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Jockeys are sports professionals who ride racehorses at race meetings for horse trainers and owners.

Salary, a pound sign Salary: Variable average per year
Hours, a clock face Hours: 40 per week

1. Entry requirements

You could get into this job through an apprenticeship.

You can apply to do a residential foundation course at the British Racing School (BRS) or the Northern Racing College (NRC), to see if you've got the potential to move on to a racing apprenticeship.

You need to complete the apprenticeship and get a licence so that you can race.

Each racing school has it's own course entry requirements.

If you're already working in a racing yard, speak to your employer about applying for an apprenticeship.

Careers In Racing has more information about becoming a jockey.

2. Skills required

You’ll need:

  • a high level of ability in riding and handling horses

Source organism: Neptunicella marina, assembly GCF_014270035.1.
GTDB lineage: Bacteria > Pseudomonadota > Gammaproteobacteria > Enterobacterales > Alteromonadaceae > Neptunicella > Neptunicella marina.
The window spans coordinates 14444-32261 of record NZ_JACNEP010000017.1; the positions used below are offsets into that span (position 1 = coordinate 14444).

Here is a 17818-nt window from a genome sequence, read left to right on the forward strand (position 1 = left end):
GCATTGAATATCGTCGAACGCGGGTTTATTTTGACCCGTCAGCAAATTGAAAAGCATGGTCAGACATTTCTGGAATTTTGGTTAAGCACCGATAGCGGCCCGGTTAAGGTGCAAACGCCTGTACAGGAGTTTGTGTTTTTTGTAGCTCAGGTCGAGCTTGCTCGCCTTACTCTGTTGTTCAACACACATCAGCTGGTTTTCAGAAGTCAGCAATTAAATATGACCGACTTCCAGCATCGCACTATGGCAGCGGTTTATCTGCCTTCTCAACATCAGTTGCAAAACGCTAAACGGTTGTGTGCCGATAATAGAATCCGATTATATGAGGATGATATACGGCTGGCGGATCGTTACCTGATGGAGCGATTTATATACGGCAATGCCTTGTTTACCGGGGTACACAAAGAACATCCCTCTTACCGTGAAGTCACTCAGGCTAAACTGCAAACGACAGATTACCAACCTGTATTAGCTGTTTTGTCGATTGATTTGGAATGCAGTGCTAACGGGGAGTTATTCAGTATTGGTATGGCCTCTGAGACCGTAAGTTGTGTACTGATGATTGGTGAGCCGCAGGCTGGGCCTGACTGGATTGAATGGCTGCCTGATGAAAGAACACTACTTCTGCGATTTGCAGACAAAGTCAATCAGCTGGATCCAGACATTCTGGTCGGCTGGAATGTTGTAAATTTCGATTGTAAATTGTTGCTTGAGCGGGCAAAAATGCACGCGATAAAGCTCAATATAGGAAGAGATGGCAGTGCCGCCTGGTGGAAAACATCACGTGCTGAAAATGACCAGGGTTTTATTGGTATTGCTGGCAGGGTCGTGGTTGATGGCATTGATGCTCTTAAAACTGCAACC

• fitness, strength and stamina
  • good eyesight and fast reaction speeds
  • the ability to cope with the risks and pressures of racing

3. What you'll do

Your day-to-day duties may include:

  • planning racing strategies with the owner and trainer
  • riding every day to exercise your horse
  • riding at race tracks around the UK and possibly overseas 

You’ll specialise in either flat or jump racing, although you could take part in both.

4. Salary

Jockeys are usually self-employed and are contracted by horse owners and trainers to race their horses.

As a professional jockey, you’ll receive a riding fee and a percentage of prize money.

You’ll usually get extra payments if you're away from home, or if you're working outside the UK.

Some jockeys also get sponsorship deals.

5. Working hours, patterns and environment

You’ll work around 40 hours a week, including early starts and late finishes. Your hours will depend on the number of races you take part in.

You’ll race at courses throughout the UK, and sometimes abroad.

The work is physically demanding.  There’s a high risk of injury from falls and kicks.

6. Career path and progression

You could work just for one trainer or owner, or ride for several as a self-employed jockey.

You could go on to work for stables overseas in countries like Dubai, Japan and the USA. 

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Last updated: 13 September 2018